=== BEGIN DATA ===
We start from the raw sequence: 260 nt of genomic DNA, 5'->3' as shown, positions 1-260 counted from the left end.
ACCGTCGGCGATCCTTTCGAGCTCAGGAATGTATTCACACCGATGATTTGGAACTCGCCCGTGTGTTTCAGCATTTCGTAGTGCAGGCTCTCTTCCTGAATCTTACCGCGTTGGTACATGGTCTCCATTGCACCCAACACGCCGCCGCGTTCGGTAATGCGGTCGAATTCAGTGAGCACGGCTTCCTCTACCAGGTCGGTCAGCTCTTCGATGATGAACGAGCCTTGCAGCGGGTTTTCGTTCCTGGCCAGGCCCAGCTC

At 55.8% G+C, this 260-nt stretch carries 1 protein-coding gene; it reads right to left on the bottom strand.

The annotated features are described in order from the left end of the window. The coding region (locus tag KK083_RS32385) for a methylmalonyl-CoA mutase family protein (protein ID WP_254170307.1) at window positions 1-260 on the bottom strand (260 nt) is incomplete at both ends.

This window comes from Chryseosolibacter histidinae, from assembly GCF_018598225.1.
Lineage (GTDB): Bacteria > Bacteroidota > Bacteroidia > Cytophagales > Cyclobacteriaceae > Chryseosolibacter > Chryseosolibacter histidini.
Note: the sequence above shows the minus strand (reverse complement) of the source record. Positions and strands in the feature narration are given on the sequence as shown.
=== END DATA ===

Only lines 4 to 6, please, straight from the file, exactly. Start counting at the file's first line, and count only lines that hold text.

The annotated features are described in order from the left end of the window. The coding region (locus tag KK083_RS32385) for a methylmalonyl-CoA mutase family protein (protein ID WP_254170307.1) at window positions 1-260 on the bottom strand (260 nt) is incomplete at both ends.

This window comes from Chryseosolibacter histidinae, from assembly GCF_018598225.1.
Lineage (GTDB): Bacteria > Bacteroidota > Bacteroidia > Cytophagales > Cyclobacteriaceae > Chryseosolibacter > Chryseosolibacter histidini.